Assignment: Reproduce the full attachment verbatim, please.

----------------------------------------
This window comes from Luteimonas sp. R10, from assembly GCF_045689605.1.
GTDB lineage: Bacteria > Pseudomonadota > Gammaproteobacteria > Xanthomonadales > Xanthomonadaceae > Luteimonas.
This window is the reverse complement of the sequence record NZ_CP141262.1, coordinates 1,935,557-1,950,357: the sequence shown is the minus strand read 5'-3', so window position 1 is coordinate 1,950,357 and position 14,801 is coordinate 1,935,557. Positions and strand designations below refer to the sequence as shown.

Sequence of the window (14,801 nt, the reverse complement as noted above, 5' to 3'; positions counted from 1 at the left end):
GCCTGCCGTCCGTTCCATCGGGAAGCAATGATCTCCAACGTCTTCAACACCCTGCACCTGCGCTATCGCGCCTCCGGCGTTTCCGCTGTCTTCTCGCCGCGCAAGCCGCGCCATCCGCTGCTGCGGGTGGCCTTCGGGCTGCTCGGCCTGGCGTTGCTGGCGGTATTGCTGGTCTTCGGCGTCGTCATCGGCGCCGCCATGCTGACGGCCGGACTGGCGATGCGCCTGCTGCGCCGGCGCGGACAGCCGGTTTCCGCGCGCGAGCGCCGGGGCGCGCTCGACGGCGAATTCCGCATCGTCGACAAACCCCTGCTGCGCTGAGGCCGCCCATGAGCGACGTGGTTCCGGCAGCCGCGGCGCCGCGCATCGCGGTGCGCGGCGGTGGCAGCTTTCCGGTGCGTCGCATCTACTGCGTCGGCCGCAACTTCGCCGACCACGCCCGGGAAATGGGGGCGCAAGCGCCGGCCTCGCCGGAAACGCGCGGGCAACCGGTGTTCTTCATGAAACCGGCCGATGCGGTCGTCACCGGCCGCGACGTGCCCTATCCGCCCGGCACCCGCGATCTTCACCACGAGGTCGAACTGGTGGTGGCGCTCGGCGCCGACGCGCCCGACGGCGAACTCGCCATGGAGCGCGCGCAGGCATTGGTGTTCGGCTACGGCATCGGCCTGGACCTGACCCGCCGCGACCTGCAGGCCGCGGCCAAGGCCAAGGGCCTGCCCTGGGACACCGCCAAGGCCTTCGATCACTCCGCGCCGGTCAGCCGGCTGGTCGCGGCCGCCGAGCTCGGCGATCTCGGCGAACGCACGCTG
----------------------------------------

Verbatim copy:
This window comes from Luteimonas sp. R10, from assembly GCF_045689605.1.
GTDB lineage: Bacteria > Pseudomonadota > Gammaproteobacteria > Xanthomonadales > Xanthomonadaceae > Luteimonas.
This window is the reverse complement of the sequence record NZ_CP141262.1, coordinates 1,935,557-1,950,357: the sequence shown is the minus strand read 5'-3', so window position 1 is coordinate 1,950,357 and position 14,801 is coordinate 1,935,557. Positions and strand designations below refer to the sequence as shown.

Sequence of the window (14,801 nt, the reverse complement as noted above, 5' to 3'; positions counted from 1 at the left end):
GCCTGCCGTCCGTTCCATCGGGAAGCAATGATCTCCAACGTCTTCAACACCCTGCACCTGCGCTATCGCGCCTCCGGCGTTTCCGCTGTCTTCTCGCCGCGCAAGCCGCGCCATCCGCTGCTGCGGGTGGCCTTCGGGCTGCTCGGCCTGGCGTTGCTGGCGGTATTGCTGGTCTTCGGCGTCGTCATCGGCGCCGCCATGCTGACGGCCGGACTGGCGATGCGCCTGCTGCGCCGGCGCGGACAGCCGGTTTCCGCGCGCGAGCGCCGGGGCGCGCTCGACGGCGAATTCCGCATCGTCGACAAACCCCTGCTGCGCTGAGGCCGCCCATGAGCGACGTGGTTCCGGCAGCCGCGGCGCCGCGCATCGCGGTGCGCGGCGGTGGCAGCTTTCCGGTGCGTCGCATCTACTGCGTCGGCCGCAACTTCGCCGACCACGCCCGGGAAATGGGGGCGCAAGCGCCGGCCTCGCCGGAAACGCGCGGGCAACCGGTGTTCTTCATGAAACCGGCCGATGCGGTCGTCACCGGCCGCGACGTGCCCTATCCGCCCGGCACCCGCGATCTTCACCACGAGGTCGAACTGGTGGTGGCGCTCGGCGCCGACGCGCCCGACGGCGAACTCGCCATGGAGCGCGCGCAGGCATTGGTGTTCGGCTACGGCATCGGCCTGGACCTGACCCGCCGCGACCTGCAGGCCGCGGCCAAGGCCAAGGGCCTGCCCTGGGACACCGCCAAGGCCTTCGATCACTCCGCGCCGGTCAGCCGGCTGGTCGCGGCCGCCGAGCTCGGCGATCTCGGCGAACGCACGCTG